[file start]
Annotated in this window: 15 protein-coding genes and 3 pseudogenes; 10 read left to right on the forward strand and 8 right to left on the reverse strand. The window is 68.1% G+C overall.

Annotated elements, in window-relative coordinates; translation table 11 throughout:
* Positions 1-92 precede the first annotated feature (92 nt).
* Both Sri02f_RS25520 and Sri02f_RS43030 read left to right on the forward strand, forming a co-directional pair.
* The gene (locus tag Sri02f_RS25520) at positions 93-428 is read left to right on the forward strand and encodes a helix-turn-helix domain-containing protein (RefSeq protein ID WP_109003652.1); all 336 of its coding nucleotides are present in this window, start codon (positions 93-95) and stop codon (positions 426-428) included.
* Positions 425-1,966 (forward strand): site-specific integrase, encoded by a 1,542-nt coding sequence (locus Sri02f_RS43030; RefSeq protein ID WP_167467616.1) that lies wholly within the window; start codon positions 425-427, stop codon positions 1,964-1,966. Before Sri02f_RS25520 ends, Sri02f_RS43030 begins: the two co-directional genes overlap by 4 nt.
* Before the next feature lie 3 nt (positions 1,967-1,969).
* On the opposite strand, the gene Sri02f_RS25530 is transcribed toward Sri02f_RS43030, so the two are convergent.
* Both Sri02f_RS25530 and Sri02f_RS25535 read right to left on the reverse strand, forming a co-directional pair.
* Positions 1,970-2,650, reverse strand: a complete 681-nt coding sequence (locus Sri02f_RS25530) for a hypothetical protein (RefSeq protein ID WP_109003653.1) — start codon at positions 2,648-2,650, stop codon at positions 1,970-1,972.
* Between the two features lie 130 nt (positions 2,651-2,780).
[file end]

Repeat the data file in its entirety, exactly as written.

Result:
Annotated in this window: 15 protein-coding genes and 3 pseudogenes; 10 read left to right on the forward strand and 8 right to left on the reverse strand. The window is 68.1% G+C overall.

Annotated elements, in window-relative coordinates; translation table 11 throughout:
* Positions 1-92 precede the first annotated feature (92 nt).
* Both Sri02f_RS25520 and Sri02f_RS43030 read left to right on the forward strand, forming a co-directional pair.
* The gene (locus tag Sri02f_RS25520) at positions 93-428 is read left to right on the forward strand and encodes a helix-turn-helix domain-containing protein (RefSeq protein ID WP_109003652.1); all 336 of its coding nucleotides are present in this window, start codon (positions 93-95) and stop codon (positions 426-428) included.
* Positions 425-1,966 (forward strand): site-specific integrase, encoded by a 1,542-nt coding sequence (locus Sri02f_RS43030; RefSeq protein ID WP_167467616.1) that lies wholly within the window; start codon positions 425-427, stop codon positions 1,964-1,966. Before Sri02f_RS25520 ends, Sri02f_RS43030 begins: the two co-directional genes overlap by 4 nt.
* Before the next feature lie 3 nt (positions 1,967-1,969).
* On the opposite strand, the gene Sri02f_RS25530 is transcribed toward Sri02f_RS43030, so the two are convergent.
* Both Sri02f_RS25530 and Sri02f_RS25535 read right to left on the reverse strand, forming a co-directional pair.
* Positions 1,970-2,650, reverse strand: a complete 681-nt coding sequence (locus Sri02f_RS25530) for a hypothetical protein (RefSeq protein ID WP_109003653.1) — start codon at positions 2,648-2,650, stop codon at positions 1,970-1,972.
* Between the two features lie 130 nt (positions 2,651-2,780).